How to keep your connective tissue elastic

What are fasciae, what are their roles, and how can agglutinated fasciae be treated? We answer the most crucial questions.
What exactly are fasciae?
The connective tissue that covers our muscles, muscle fibers, tendons, and bones is known as fascia (lat. fascia). They are white and slightly transparent, with a thickness of only a few millimeters. Fascia is a network that spans through the entire body. 

What types of fascia are there? 
A distinction is made between three different types of fascia: 

superficial fascia 
deep fascia 
visceral fascia 
Superficial fasciae consist of loose connective tissue and can stretch. They are primarily responsible for water and fat storage and serve as a buffer between organs. 

Our muscles, bones, and joints are all surrounded by deep fascia, which keeps individual muscle fibers from rubbing against each other. The deep fascia tissue can respond to injuries to the fascia and nerves because it has many pain receptors.

The meninges and peritoneum are examples of visceral fascia. They are less flexible than the super because they protect and fix the organs.

What is the function of fascia? 
Fasciae fulfill various tasks in the body. On the one hand, they stabilize and shape different parts of the body, such as organs and muscles. On the other hand, they prevent friction between muscles and are responsible for the mobility of the body. In addition, they can transport fluid and receive stimuli and transmit information through their nerve fibers.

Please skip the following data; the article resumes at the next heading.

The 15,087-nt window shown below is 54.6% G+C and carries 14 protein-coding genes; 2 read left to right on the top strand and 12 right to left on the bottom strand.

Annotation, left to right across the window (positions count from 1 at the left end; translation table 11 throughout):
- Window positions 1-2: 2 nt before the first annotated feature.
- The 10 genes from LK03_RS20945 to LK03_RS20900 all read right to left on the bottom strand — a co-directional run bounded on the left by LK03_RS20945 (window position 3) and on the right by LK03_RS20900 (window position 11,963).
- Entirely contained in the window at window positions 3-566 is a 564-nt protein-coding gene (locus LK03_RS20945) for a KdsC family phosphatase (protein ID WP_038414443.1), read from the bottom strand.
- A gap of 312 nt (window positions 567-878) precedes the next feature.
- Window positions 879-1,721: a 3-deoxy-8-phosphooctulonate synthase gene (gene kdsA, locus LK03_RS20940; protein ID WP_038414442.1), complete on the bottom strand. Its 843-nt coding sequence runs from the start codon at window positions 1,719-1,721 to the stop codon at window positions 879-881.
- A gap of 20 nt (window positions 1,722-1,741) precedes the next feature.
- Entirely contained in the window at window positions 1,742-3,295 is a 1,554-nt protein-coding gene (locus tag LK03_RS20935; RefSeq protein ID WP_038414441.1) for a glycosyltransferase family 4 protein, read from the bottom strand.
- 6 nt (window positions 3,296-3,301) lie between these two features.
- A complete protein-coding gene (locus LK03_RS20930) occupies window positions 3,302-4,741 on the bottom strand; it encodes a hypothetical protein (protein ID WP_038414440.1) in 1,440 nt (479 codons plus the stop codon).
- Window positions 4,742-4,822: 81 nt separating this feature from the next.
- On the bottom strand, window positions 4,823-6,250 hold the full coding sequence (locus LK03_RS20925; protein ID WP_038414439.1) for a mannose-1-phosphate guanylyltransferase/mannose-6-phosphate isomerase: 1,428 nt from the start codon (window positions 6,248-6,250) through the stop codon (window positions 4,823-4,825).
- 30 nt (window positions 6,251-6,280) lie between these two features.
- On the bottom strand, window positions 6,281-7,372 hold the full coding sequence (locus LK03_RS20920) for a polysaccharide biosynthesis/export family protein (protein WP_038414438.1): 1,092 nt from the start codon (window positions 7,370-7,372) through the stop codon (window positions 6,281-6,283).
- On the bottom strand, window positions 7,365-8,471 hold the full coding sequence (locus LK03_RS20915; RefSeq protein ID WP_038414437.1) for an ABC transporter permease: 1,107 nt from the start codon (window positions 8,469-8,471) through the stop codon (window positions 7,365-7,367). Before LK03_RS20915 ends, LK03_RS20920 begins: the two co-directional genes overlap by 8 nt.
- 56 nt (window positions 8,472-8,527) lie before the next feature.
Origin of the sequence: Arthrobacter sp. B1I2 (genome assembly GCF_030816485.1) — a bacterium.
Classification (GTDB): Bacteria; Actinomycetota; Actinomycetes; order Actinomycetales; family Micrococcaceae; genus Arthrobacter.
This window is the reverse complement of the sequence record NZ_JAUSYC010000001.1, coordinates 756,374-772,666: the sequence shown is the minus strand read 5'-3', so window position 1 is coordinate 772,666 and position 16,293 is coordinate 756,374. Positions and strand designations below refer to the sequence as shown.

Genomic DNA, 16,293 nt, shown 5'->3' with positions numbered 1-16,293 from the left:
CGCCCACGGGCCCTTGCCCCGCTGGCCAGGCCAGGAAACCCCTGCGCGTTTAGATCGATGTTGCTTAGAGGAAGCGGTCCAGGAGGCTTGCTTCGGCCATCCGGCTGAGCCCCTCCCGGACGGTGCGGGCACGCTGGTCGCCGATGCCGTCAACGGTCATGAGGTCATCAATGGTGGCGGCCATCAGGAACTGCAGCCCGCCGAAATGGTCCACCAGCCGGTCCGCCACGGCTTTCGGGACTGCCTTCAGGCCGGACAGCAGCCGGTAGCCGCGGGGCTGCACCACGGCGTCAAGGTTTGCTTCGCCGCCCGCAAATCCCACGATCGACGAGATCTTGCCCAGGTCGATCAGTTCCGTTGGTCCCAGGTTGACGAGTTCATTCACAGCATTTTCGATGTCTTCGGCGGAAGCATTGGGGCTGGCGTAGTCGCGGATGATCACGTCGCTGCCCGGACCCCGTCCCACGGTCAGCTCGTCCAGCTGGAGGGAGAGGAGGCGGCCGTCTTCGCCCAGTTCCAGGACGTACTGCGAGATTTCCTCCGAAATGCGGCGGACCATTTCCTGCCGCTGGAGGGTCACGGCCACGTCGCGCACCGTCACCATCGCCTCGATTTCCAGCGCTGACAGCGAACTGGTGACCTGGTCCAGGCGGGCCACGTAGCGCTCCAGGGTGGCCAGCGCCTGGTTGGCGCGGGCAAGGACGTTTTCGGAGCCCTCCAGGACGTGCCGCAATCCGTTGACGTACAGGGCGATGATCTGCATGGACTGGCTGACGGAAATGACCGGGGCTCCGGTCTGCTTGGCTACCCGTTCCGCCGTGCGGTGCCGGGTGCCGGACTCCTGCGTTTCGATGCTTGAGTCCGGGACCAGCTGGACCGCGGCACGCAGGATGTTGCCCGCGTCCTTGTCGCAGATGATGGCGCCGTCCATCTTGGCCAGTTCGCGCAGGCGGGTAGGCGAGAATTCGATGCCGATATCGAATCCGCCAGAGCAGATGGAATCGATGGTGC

What are the causes of agglutinated fascia? 
The most common causes of stuck fascia tissue include lack of exercise, overuse, injury, and stress. When fascia is not stressed enough, it loses tension, hardens, and adheres to the surrounding tissue. The hardening of the connective tissue reduces the ability to glide - and that causes pain in the muscle. 

What can I do if my fascia is stuck?
Fascial training can help ease deep-seated stress in the neck, shoulder, and back when fascial tissue is locked together. The fascial distortion model (FDM) and Rolfing are two well-known therapy methods. Certain hand movements are used in these approaches to help loosen fascia and increase the body's production of new collagen fibers.
In addition, because it can be done at home, fascia roller training is becoming increasingly popular. Beginners, on the other hand, should seek out an experienced physiotherapist or osteopath to demonstrate the exercises. Yin Yoga is also beneficial for reducing body tension.

In addition, one should keep in mind that back pain can also have other causes, such as intervertebral disc problems. So before you blindly start fascia training, it is essential to see a doctor and get a thorough check-up.


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